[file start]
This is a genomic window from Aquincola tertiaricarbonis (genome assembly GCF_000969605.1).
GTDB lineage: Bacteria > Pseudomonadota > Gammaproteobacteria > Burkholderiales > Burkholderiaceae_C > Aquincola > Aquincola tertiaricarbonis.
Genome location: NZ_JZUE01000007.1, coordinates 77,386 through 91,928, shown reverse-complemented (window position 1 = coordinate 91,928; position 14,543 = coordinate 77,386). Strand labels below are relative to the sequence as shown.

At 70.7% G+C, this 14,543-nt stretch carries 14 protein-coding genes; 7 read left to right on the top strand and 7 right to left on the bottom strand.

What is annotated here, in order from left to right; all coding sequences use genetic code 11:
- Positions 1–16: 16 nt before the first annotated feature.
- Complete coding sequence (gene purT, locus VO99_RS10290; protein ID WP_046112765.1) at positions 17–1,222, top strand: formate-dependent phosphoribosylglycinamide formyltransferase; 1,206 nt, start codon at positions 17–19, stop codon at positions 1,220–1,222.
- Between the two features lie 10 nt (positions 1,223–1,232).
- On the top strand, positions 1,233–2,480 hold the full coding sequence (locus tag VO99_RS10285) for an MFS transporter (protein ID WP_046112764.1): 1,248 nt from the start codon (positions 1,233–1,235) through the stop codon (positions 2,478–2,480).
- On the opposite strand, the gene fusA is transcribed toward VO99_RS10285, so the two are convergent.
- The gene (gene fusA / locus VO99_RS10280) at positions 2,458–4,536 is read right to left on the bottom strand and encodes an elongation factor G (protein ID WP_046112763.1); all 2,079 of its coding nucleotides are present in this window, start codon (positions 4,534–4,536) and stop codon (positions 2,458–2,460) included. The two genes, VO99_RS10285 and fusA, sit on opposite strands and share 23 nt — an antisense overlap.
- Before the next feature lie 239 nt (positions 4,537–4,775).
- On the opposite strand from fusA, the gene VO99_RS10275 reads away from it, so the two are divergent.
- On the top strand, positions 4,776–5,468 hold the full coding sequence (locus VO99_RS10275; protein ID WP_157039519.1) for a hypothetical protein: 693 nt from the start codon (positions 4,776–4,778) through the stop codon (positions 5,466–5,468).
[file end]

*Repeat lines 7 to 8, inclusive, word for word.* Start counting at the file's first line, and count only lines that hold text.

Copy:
- Complete coding sequence (gene purT, locus VO99_RS10290; protein ID WP_046112765.1) at positions 17–1,222, top strand: formate-dependent phosphoribosylglycinamide formyltransferase; 1,206 nt, start codon at positions 17–19, stop codon at positions 1,220–1,222.
- Between the two features lie 10 nt (positions 1,223–1,232).